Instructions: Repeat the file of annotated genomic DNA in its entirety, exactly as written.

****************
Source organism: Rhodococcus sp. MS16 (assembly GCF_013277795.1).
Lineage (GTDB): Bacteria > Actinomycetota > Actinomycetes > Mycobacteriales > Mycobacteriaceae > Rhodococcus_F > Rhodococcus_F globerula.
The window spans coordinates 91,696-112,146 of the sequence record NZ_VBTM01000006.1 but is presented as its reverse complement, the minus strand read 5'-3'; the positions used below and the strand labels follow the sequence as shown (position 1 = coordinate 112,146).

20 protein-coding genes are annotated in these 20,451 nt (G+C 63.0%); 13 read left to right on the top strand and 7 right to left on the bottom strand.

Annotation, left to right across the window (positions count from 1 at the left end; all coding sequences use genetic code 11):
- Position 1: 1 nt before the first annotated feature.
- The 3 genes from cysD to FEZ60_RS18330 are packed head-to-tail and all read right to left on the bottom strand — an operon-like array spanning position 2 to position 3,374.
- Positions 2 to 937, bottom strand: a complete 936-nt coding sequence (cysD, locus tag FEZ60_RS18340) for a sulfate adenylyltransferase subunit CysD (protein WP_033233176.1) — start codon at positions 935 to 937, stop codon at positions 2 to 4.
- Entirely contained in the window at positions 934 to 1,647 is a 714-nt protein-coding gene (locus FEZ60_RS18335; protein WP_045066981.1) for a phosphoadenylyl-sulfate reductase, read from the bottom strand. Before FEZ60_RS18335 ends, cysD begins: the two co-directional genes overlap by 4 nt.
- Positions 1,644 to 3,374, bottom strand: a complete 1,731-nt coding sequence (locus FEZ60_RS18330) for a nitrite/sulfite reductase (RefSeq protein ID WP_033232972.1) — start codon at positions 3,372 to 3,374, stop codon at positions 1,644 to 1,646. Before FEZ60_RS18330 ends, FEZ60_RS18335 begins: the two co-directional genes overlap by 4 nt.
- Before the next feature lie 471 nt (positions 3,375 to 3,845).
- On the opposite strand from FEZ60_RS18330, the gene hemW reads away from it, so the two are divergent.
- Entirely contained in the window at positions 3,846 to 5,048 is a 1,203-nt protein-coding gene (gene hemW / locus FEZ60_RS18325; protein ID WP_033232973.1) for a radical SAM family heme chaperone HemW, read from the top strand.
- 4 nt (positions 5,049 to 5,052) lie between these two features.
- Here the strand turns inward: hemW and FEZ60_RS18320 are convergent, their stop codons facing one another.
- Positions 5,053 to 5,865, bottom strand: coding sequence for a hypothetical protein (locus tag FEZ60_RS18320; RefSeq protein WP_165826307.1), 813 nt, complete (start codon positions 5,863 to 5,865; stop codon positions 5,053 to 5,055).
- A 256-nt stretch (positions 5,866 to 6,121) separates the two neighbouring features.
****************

Source organism: Rhodococcus sp. MS16 (assembly GCF_013277795.1).
Lineage (GTDB): Bacteria > Actinomycetota > Actinomycetes > Mycobacteriales > Mycobacteriaceae > Rhodococcus_F > Rhodococcus_F globerula.
The window spans coordinates 91,696-112,146 of the sequence record NZ_VBTM01000006.1 but is presented as its reverse complement, the minus strand read 5'-3'; the positions used below and the strand labels follow the sequence as shown (position 1 = coordinate 112,146).

20 protein-coding genes are annotated in these 20,451 nt (G+C 63.0%); 13 read left to right on the top strand and 7 right to left on the bottom strand.

Annotation, left to right across the window (positions count from 1 at the left end; all coding sequences use genetic code 11):
- Position 1: 1 nt before the first annotated feature.
- The 3 genes from cysD to FEZ60_RS18330 are packed head-to-tail and all read right to left on the bottom strand — an operon-like array spanning position 2 to position 3,374.
- Positions 2 to 937, bottom strand: a complete 936-nt coding sequence (cysD, locus tag FEZ60_RS18340) for a sulfate adenylyltransferase subunit CysD (protein WP_033233176.1) — start codon at positions 935 to 937, stop codon at positions 2 to 4.
- Entirely contained in the window at positions 934 to 1,647 is a 714-nt protein-coding gene (locus FEZ60_RS18335; protein WP_045066981.1) for a phosphoadenylyl-sulfate reductase, read from the bottom strand. Before FEZ60_RS18335 ends, cysD begins: the two co-directional genes overlap by 4 nt.
- Positions 1,644 to 3,374, bottom strand: a complete 1,731-nt coding sequence (locus FEZ60_RS18330) for a nitrite/sulfite reductase (RefSeq protein ID WP_033232972.1) — start codon at positions 3,372 to 3,374, stop codon at positions 1,644 to 1,646. Before FEZ60_RS18330 ends, FEZ60_RS18335 begins: the two co-directional genes overlap by 4 nt.
- Before the next feature lie 471 nt (positions 3,375 to 3,845).
- On the opposite strand from FEZ60_RS18330, the gene hemW reads away from it, so the two are divergent.
- Entirely contained in the window at positions 3,846 to 5,048 is a 1,203-nt protein-coding gene (gene hemW / locus FEZ60_RS18325; protein ID WP_033232973.1) for a radical SAM family heme chaperone HemW, read from the top strand.
- 4 nt (positions 5,049 to 5,052) lie between these two features.
- Here the strand turns inward: hemW and FEZ60_RS18320 are convergent, their stop codons facing one another.
- Positions 5,053 to 5,865, bottom strand: coding sequence for a hypothetical protein (locus tag FEZ60_RS18320; RefSeq protein WP_165826307.1), 813 nt, complete (start codon positions 5,863 to 5,865; stop codon positions 5,053 to 5,055).
- A 256-nt stretch (positions 5,866 to 6,121) separates the two neighbouring features.